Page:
The Australian Universities Quality Agency (AUQA) and a National Training Quality Council are two recent Australian Government initiatives to further strengthen Australia's existing accreditation and quality assurance processes throughout Australia.

Education in Australia has different set of rules and regulations. You will find a lot of differences in Education abroad and that in India. In foreign countries; they focus more on practical based learning. And they allow creativity in education. There, education is taken as a learning process

The Major Differences that Lie within the Two Systems

  • The concept of Education majorly varies in both the countries. In Australia, students first do the concepts practically and then learn the theory part of it. Talking about the Indian Education system, it is completely the opposite. The theoretical framework is given more importance over the Practical concept of a study.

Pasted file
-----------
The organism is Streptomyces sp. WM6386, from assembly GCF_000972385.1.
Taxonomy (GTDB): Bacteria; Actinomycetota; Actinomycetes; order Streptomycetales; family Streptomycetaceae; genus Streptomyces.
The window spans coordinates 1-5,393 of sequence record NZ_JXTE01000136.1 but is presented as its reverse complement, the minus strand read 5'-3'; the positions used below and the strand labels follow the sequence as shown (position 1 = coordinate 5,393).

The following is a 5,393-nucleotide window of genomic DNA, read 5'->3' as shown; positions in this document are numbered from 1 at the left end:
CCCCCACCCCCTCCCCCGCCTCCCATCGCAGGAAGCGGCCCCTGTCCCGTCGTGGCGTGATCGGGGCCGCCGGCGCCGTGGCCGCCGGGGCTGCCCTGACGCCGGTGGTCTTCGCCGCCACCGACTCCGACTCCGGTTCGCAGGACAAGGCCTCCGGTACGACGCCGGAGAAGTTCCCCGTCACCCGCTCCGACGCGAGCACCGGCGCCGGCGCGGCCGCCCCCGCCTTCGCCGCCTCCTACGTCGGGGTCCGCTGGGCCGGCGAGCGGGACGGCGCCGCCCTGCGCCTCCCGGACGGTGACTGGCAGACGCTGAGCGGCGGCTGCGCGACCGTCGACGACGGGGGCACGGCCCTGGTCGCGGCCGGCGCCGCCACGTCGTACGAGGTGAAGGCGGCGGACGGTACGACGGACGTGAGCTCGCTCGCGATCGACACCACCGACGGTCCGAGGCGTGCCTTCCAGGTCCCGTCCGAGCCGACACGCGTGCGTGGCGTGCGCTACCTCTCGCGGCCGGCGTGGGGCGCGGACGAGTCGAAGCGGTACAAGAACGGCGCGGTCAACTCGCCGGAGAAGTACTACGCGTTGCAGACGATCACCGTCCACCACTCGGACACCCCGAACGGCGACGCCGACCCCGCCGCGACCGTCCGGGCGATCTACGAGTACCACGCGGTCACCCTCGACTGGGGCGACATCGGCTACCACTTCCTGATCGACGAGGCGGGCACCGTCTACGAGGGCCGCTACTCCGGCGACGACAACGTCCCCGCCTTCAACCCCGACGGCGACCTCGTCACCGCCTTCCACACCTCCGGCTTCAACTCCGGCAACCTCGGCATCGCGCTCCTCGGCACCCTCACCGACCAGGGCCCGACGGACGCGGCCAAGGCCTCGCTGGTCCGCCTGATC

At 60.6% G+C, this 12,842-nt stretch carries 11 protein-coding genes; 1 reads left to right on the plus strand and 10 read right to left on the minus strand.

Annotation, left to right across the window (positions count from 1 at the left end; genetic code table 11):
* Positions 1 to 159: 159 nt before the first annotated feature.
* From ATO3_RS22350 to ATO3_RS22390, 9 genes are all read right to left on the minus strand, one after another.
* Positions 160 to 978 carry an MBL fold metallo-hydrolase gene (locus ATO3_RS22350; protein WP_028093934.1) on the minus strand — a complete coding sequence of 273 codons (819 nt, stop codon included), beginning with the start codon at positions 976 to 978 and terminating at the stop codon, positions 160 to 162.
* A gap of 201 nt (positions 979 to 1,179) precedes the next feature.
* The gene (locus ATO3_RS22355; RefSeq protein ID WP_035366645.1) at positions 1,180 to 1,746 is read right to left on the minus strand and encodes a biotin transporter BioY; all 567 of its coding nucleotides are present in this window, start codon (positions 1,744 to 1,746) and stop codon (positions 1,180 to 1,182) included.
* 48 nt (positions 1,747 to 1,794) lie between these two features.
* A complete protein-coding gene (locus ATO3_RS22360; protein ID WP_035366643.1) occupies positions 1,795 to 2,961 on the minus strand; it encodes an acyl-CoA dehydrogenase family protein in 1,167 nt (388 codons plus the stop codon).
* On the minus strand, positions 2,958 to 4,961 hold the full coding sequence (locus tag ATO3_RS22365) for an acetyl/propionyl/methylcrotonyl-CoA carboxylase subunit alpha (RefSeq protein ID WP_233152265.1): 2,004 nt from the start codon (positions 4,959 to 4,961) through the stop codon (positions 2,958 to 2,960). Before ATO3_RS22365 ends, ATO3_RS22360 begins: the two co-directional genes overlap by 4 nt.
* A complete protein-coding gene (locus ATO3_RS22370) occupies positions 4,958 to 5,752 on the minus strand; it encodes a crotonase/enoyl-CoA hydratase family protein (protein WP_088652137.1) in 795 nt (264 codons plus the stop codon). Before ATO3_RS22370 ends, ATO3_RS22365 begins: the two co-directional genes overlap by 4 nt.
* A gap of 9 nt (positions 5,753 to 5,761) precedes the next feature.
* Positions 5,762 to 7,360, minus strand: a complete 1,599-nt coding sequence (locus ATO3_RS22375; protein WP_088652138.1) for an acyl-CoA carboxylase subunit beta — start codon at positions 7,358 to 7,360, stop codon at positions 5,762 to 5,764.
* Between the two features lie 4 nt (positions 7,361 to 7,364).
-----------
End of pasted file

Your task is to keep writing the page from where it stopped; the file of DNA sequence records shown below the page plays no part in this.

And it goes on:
• Difference in the use of Technology. In India, the use of technology in education is restricted to a narrow spectrum of students which has to expand. Schools and colleges must teach their students the judicious use of available technology. This will enable the framework to be on par with international standards. Moreover, in Australia, most of the evaluation of student's academic improvement is assessed and not tested which means that every student undergoes many assessments and the best of which is considered and graded.
  • Difference in the System of Education. In India, the current old-fashioned system of education needs to undergo some radical changes at the earliest. With the concept of Globalization and outsourcing becoming popular it’s high time to increase the standards of education.

Talking at the Indian Education Congress 2017, Mr Pradeep Khanna, Founder & CEO, Global Mindset, Australia, expressed his views on the difference that lies within the Education space of both the countries.